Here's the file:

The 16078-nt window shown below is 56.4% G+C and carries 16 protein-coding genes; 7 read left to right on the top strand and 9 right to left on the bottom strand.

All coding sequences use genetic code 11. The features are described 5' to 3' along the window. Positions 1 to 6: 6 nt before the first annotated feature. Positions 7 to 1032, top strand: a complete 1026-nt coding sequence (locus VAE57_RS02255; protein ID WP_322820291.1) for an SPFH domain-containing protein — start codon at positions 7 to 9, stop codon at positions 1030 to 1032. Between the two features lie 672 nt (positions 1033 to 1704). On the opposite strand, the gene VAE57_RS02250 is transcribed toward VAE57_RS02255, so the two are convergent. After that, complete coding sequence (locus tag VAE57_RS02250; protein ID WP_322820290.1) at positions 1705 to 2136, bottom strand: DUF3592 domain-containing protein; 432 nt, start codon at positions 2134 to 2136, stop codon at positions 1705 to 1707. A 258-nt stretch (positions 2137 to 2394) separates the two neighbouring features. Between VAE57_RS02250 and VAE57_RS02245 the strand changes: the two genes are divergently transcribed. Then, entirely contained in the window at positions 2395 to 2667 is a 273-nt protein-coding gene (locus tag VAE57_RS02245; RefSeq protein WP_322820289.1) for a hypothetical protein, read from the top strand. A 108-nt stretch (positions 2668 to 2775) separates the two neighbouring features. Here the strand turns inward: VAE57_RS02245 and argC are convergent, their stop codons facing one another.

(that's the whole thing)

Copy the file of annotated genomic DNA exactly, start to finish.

The 16078-nt window shown below is 56.4% G+C and carries 16 protein-coding genes; 7 read left to right on the top strand and 9 right to left on the bottom strand.

All coding sequences use genetic code 11. The features are described 5' to 3' along the window. Positions 1 to 6: 6 nt before the first annotated feature. Positions 7 to 1032, top strand: a complete 1026-nt coding sequence (locus VAE57_RS02255; protein ID WP_322820291.1) for an SPFH domain-containing protein — start codon at positions 7 to 9, stop codon at positions 1030 to 1032. Between the two features lie 672 nt (positions 1033 to 1704). On the opposite strand, the gene VAE57_RS02250 is transcribed toward VAE57_RS02255, so the two are convergent. After that, complete coding sequence (locus tag VAE57_RS02250; protein ID WP_322820290.1) at positions 1705 to 2136, bottom strand: DUF3592 domain-containing protein; 432 nt, start codon at positions 2134 to 2136, stop codon at positions 1705 to 1707. A 258-nt stretch (positions 2137 to 2394) separates the two neighbouring features. Between VAE57_RS02250 and VAE57_RS02245 the strand changes: the two genes are divergently transcribed. Then, entirely contained in the window at positions 2395 to 2667 is a 273-nt protein-coding gene (locus tag VAE57_RS02245; RefSeq protein WP_322820289.1) for a hypothetical protein, read from the top strand. A 108-nt stretch (positions 2668 to 2775) separates the two neighbouring features. Here the strand turns inward: VAE57_RS02245 and argC are convergent, their stop codons facing one another.